25th May 2017

Specification by Example and BDD

Mori Sugimoto
Solutions Architect

Leading a software development project to success is never straightforward. It is a complex process and there are various elements that need to be considered. A requirements specification actually functions as the 'glue' to hold together many of those elements in the process.

At Deeson, we capture the requirements of a feature using the approach of specification by example.

Specification by Example is an excellent book written by Gojko, which defines the ideal software development process. The author offers practical solutions to capturing requirements and writing specifications that it makes it easy to turn them into test scripts and living documentation.

This post is essentially about behaviour-driven development (BDD), but has less focus on the automated testing aspect. Rather, it describes how BDD can improve the software development process as a whole.

Classic issues caused by poorly written specifications and how it can affect agencies

In the context of web application development, applications are usually built for organisations to solve their problems and achieve business goals.

For developers to be able to deliver features that precisely meet the requirements, they must be correctly and adequately captured in specifications.

This however, is not an easy task and developer teams often end up working based on specifications that are poorly written and known to cause issues such as:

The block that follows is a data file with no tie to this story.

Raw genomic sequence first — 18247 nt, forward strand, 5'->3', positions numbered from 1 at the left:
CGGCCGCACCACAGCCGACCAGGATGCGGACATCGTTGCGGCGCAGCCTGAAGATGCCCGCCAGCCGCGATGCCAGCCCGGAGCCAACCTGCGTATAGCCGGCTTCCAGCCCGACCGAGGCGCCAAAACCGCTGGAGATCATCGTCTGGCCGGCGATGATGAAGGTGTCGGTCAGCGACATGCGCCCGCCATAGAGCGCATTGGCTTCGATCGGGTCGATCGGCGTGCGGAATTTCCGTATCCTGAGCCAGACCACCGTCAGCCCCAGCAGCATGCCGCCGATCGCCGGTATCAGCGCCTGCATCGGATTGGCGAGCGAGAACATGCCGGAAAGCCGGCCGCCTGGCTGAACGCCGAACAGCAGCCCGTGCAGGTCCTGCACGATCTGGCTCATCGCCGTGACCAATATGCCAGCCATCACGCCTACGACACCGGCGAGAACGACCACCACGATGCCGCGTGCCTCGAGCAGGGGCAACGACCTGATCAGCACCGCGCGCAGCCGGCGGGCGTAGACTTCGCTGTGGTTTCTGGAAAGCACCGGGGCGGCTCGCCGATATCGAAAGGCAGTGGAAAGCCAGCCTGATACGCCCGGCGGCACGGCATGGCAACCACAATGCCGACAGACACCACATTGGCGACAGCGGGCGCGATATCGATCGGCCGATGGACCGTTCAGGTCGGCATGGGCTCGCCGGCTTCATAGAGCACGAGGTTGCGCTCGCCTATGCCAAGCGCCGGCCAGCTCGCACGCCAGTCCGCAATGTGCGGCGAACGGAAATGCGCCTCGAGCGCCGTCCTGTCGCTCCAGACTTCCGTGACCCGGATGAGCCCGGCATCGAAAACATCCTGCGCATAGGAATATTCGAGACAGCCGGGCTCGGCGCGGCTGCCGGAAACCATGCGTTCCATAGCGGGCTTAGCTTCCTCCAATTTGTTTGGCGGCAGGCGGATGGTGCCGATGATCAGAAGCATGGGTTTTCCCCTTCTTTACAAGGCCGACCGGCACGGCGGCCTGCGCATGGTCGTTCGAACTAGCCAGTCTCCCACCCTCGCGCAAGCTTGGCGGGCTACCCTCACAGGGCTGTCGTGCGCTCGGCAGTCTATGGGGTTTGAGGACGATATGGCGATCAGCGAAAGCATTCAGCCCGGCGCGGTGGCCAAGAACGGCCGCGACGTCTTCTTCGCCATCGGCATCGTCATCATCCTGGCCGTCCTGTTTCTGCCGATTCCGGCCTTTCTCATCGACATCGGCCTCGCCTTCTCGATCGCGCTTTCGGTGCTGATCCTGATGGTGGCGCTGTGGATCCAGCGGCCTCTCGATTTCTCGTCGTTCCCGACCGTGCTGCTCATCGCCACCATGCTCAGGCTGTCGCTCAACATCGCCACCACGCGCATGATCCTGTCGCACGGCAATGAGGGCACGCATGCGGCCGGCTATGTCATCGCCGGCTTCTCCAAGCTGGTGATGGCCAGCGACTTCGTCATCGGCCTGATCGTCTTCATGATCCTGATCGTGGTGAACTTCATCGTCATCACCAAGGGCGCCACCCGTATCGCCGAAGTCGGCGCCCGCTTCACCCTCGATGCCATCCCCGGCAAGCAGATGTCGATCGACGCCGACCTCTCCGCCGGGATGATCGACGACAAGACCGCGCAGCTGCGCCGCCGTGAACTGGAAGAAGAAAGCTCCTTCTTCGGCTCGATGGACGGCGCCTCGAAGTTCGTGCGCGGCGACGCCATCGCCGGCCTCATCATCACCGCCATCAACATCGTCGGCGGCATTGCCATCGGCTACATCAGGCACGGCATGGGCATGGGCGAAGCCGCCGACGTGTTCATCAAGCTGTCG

• Inaccurate estimations.
  • Rework due to misunderstanding of requirements.
  • Missed deadlines.
  • Over budget.

For an agency, such problems aren't contained within a single project or team, because delays in one project impact on other work, due to resource shortages. This can create further issues such as:

  • Developer burnout due to overworking under pressure to meet the deadlines.
  • Unhappy clients as a result of degradation of quality, as well as because the application is not built on time.

While adopting an agile project management methodology could mitigate some of these issues, it won't change the fact that poorly written specifications disappoint clients at the time of user acceptance testing (UAT).

How Specification by Example helps solve the issue

Gojko  explains how requirements should be documented and maintained throughout a software development project.

Deciding on the scope

The book recommends capturing requirements by first identifying business goals, then deriving scopes out of them. Adzic is the author of another excellent (and short) book Impact Mapping and recommends adopting the technique for this phase.

At Deeson, we use Blueprint, our tested-and-proven approach that happens to be very similar to Impact Mapping.